To wake up excited about the day, and to be able to put their head down at night feeling that their day was spent on (to quote David Whyte) “Good work, done well, for the right reasons and with an end in mind.” and to believe in that end.
What can your book do to help them get it?
To offer them new possibilities, to release the constraints that have been imposed on them by school and by culture that they “have to” want greater money, a bigger house, more status, and can instead choose another path.
Does this description resonate with you? Would you read a book that promised this?
If this ideal reader is you, would you be willing to speak with me and share your story?
Any other feedback is welcome. This feels right to me, but I want to check that intuition against the reality of others before investing my limited writing time in building out this concept beyond the chapter outline I wrote.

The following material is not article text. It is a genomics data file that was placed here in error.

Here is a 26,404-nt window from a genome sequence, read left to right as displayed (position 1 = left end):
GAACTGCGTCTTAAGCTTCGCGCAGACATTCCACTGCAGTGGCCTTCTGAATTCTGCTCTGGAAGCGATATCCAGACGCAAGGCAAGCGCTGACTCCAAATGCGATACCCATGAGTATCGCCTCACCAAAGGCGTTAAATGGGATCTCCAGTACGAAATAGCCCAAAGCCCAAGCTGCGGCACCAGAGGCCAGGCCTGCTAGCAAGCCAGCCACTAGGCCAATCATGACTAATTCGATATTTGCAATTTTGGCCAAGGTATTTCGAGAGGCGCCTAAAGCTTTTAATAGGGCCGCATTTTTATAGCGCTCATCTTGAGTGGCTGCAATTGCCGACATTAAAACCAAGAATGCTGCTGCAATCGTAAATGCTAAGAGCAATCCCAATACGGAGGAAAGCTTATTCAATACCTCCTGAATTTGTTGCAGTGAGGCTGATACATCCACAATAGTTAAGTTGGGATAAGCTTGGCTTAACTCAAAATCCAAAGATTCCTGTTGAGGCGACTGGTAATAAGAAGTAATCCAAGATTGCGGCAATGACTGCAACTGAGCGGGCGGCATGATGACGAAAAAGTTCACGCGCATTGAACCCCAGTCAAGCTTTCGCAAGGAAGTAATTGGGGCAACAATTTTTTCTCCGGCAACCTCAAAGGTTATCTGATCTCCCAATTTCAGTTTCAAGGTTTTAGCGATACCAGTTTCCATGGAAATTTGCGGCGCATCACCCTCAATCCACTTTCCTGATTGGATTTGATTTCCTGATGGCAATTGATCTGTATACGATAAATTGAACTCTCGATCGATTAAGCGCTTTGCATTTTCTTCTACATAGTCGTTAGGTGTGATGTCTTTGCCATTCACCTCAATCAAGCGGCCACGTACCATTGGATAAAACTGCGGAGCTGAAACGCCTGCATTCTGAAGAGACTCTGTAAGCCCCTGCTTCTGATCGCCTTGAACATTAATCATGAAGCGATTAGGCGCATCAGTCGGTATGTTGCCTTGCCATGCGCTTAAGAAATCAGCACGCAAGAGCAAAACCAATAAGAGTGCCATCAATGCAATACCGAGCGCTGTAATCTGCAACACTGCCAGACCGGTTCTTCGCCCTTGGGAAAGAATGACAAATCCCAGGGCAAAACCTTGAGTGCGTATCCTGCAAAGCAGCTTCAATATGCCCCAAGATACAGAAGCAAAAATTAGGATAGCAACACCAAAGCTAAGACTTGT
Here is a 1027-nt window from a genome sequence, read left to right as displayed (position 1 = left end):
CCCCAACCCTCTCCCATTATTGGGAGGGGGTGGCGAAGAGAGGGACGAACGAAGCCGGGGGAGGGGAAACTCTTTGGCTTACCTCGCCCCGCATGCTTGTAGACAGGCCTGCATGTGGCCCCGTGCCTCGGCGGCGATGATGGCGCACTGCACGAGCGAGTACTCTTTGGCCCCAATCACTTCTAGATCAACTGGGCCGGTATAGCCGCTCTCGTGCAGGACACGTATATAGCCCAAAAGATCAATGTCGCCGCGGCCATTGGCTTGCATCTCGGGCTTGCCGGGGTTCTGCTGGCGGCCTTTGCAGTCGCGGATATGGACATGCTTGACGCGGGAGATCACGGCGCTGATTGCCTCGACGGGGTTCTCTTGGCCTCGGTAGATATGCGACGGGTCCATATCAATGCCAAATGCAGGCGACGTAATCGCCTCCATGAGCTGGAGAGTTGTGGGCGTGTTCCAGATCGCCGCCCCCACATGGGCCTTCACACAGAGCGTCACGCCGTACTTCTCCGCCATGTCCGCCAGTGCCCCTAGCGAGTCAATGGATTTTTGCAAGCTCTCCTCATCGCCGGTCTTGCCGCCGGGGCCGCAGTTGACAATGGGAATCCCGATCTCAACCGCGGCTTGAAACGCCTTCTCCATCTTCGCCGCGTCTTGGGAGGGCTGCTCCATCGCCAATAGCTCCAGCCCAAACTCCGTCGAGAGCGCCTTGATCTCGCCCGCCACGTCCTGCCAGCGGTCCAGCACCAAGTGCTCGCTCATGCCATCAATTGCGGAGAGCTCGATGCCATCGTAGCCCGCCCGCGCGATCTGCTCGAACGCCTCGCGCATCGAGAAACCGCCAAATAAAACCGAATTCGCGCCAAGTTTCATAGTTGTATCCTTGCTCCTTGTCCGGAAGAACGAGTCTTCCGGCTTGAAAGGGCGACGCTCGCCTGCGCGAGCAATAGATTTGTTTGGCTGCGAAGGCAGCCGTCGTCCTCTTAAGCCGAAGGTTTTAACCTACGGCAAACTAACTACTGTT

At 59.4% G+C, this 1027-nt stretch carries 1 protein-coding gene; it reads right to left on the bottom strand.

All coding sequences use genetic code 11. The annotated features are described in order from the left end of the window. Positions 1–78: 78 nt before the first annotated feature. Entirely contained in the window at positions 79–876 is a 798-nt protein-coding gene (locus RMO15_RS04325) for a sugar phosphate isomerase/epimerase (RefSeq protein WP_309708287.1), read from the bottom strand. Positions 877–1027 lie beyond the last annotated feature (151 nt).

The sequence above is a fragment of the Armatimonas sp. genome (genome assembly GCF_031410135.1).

And now for the normal personal development content:
Blog: My summary of the book Radical Friendship, by Kate Johnson. I’ve mentioned this book in the newsletter before, but this is my full blog summary of the book that inspired my recent commitment to connection. As she writes, “Friendship is something we practice not because we should but because we want to. Because it restores our access to our full humanity. Because it makes life beautiful and meaningful and divine.”
LinkedIn: These are ideas that have helped my clients (or myself), and that I share via LinkedIn to help a wider audience.
Do you actually need to do anything here? Jumping in to solve problems is a wonderful trait early in your career to show initiative and build your network. However, it can become a detriment as your scope increases, as it can lead to overwork and burnout. To avoid that, start to be more discerning on which problems you choose to solve. Pick the ones that have the most impact for your important stakeholders, and let somebody else solve the others.
Investing in others is a limited risk with enormous upside. If they fail, you can always go back and do the work yourself. If they succeed, you can trust them with bigger and bigger tasks, which allows you to take on greater work yourself.